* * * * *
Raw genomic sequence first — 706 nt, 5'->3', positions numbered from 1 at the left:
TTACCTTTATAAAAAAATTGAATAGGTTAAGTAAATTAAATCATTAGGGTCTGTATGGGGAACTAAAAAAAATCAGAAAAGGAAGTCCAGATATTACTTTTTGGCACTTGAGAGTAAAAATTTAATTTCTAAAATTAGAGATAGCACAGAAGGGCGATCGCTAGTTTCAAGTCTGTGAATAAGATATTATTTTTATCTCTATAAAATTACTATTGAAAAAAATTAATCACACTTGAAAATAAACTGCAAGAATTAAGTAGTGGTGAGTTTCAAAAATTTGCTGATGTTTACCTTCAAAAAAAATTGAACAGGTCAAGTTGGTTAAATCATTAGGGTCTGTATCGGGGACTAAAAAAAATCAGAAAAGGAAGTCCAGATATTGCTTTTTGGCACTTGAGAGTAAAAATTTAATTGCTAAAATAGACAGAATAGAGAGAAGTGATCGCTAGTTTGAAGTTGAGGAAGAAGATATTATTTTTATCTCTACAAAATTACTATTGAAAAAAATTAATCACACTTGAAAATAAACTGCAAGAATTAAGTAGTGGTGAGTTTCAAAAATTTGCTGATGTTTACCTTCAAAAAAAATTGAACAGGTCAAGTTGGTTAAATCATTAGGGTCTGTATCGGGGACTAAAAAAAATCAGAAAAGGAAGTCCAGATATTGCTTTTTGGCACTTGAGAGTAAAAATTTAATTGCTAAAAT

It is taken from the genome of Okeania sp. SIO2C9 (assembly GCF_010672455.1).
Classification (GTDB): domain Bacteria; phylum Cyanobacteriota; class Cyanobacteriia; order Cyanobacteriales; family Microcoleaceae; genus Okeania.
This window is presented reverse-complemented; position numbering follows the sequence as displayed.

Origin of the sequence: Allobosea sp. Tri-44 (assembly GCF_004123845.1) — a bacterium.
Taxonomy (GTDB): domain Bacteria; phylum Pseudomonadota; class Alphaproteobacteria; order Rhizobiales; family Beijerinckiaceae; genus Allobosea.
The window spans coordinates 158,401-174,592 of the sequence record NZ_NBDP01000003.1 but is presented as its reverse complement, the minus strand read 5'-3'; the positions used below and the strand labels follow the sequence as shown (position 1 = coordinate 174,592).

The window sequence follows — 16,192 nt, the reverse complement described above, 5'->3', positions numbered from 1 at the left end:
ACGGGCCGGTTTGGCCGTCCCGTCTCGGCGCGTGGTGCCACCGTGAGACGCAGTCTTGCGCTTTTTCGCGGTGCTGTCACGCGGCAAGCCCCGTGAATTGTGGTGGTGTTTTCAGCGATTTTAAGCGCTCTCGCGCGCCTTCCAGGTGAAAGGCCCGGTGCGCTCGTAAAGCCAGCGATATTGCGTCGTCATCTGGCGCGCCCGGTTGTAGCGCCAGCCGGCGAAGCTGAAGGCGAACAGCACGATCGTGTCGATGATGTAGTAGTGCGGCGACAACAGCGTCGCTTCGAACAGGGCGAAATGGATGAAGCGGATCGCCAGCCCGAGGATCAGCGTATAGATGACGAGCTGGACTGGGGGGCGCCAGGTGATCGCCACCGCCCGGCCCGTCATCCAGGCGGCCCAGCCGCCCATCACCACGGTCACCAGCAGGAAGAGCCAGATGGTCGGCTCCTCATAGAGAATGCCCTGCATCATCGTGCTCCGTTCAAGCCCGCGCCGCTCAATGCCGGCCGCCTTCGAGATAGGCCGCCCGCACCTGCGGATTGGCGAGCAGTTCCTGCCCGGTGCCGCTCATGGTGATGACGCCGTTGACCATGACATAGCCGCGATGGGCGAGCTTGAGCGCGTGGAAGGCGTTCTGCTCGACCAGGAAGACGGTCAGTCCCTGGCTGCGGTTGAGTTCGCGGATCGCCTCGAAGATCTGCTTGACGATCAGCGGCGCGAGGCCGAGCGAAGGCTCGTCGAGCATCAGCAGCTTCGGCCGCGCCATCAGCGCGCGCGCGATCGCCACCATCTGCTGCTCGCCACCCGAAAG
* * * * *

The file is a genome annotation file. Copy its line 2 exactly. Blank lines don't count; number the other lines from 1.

TTACCTTTATAAAAAAATTGAATAGGTTAAGTAAATTAAATCATTAGGGTCTGTATGGGGAACTAAAAAAAATCAGAAAAGGAAGTCCAGATATTACTTTTTGGCACTTGAGAGTAAAAATTTAATTTCTAAAATTAGAGATAGCACAGAAGGGCGATCGCTAGTTTCAAGTCTGTGAATAAGATATTATTTTTATCTCTATAAAATTACTATTGAAAAAAATTAATCACACTTGAAAATAAACTGCAAGAATTAAGTAGTGGTGAGTTTCAAAAATTTGCTGATGTTTACCTTCAAAAAAAATTGAACAGGTCAAGTTGGTTAAATCATTAGGGTCTGTATCGGGGACTAAAAAAAATCAGAAAAGGAAGTCCAGATATTGCTTTTTGGCACTTGAGAGTAAAAATTTAATTGCTAAAATAGACAGAATAGAGAGAAGTGATCGCTAGTTTGAAGTTGAGGAAGAAGATATTATTTTTATCTCTACAAAATTACTATTGAAAAAAATTAATCACACTTGAAAATAAACTGCAAGAATTAAGTAGTGGTGAGTTTCAAAAATTTGCTGATGTTTACCTTCAAAAAAAATTGAACAGGTCAAGTTGGTTAAATCATTAGGGTCTGTATCGGGGACTAAAAAAAATCAGAAAAGGAAGTCCAGATATTGCTTTTTGGCACTTGAGAGTAAAAATTTAATTGCTAAAAT